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What Are Signs of Real Estate Fraud? | Colling Gilbert Wright and Carter

Four Signs Your Real Estate Investment is a Fraud

Getting involved in real estate can be a lucrative and rewarding experience. Whether you’re a licensed professional, property flipper, novice, or somewhere in between, effective real estate dealings can be financially life-altering.

If you are in the market to buy a new property, there are countless resources available to help you in your search. Just like any industry, there are certain red flags you should be aware of before deciding to invest your time and money. Real estate scams can be financially devastating, it’s important to be able to recognize the signs that your real estate investment may be a fraud.

The accomplished real estate investment fraud attorneys at Colling Gilbert Wright & Carter have extensive experience in a wide variety of complex investment matters. If you’ve been the victim of a real estate scam, our lawyers are standing by and ready to help.

Below are four signs that your real estate investment trust may be fraudulent.

1. Unrealistic, Guaranteed Returns 

Although real estate is generally a sound investment, there are no guarantees about what your return will be. If the person running your real estate investment trust offers you a guaranteed return, that’s a sign something is likely awry.

According to the National Association of Real Estate Investment Trusts (NAREIT), the current trailing 25-year annualized total return for private commercial real estate properties is 10.9%. That is a solid return, but it won’t make you a millionaire overnight.

No financial investment is “risk free” and a high rate of return means greater risk. Words like “guarantee,” “limited offer,” “high return,” or “as safe as a C.D.” may be a red flag. 

2. Immediate Demands for Financial Information

Some brokers will demand a great deal of financial information very early in the process of selling a property. Beware of these requests. While financial data will eventually be needed, many scammers try to hoard this information for identity theft purposes.

Do your research. Licensed realtors should have reviews online that indicate the quality and ethics of their services. Furthermore, you can confirm that the agent is a member of a professional organization by confirming their membership in a professional organization. There are 52 local realtor associations, or boards, in Florida. Check to make sure yours is on the list.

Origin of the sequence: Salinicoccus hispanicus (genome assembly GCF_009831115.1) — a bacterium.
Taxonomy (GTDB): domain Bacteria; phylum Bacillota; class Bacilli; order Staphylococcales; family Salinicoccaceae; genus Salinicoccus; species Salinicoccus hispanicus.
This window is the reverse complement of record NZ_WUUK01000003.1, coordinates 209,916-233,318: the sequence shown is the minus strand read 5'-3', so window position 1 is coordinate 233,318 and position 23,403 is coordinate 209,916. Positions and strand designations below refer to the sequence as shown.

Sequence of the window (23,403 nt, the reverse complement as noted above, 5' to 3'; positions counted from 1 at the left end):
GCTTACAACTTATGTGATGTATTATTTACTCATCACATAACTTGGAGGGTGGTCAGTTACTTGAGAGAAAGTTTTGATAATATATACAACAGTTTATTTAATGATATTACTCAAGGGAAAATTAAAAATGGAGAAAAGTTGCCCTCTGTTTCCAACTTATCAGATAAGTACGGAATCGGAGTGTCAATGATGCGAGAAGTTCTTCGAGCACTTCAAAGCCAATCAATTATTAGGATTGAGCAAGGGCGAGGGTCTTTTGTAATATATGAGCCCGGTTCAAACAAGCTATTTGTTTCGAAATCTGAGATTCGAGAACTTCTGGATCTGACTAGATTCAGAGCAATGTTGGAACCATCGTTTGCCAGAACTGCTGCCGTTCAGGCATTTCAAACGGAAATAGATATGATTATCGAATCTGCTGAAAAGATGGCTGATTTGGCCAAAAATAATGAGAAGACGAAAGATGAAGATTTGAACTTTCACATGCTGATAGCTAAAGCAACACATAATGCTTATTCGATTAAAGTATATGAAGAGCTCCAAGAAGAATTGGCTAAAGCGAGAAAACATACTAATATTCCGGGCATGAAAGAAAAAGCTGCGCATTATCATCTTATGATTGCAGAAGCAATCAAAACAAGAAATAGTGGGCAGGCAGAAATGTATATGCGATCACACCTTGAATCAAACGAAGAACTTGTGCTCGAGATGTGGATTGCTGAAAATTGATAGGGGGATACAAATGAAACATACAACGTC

3. Lack of Property or Neighborhood Information

If you’re buying a building with good tenants and everything seems perfect, look into how the neighborhood might be evolving. Some unethical brokers will sell a property because they know a local government will build something unattractive or unpleasant in the neighborhood, thus reducing the value of the property you’re purchasing.

Investing in a property is an investment in the future. It’s crucial to understand what that future may look like. You don’t want to buy a property only to discover construction for a new highway is planned for its backyard. If you’re unfamiliar with the area, educate yourself about the past, present, and future of the neighborhood. Search the internet for news on the location, and talk to a few potential neighbors, even the local city councilor, before you buy. 

4. Real Estate Seminars that Claim to Share “Secret” Methods

Some self-proclaimed real estate gurus make a living charging outrageous fees to teach people how to make lots of money in real estate. Some charge as much as $50,000 to join their groups and attend their seminars. They convince unwitting investors to pay these huge sums by claiming to have a secret method that works for anyone.

These types of statements should trigger immediate red flags. Why would a multi-millionaire need to charge $50,000 to share a secret? These seminars almost always offer pep-talks instead of actual lessons. They describe typical gimmicks like “low or no money down” investment strategies. Indeed, there are such methods, but none that are suitable for new investors, even if they are “trained” by the guru.

The solution? Don’t waste your time or money on gurus. Instead, join a national association, such as the National Real Estate Investors Association (REIA), that is focused on helping real estate investors learn the industry legitimately. 

Call Our Orlando Real Estate Investment Trust Fraud Attorneys Today

If you have been the victim of real estate fraud, or other alternative investment fraud, you deserve compensation for your losses. Real estate matters are often very complex, and it can be difficult to win your case. It is important to work with an experienced real estate fraud lawyer who has the knowledge, skill, and resources, necessary in these complicated cases.

Colling Gilbert Wright & Carter has extensive experience in a wide range of real estate cases. We are here to help you get the justice you deserve.

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Call (407) 712-7300 today for a free consultation with an experienced real estate fraud attorney in Florida. We serve clients across the state, including Orlando, Tampa, Miami, and nearby areas.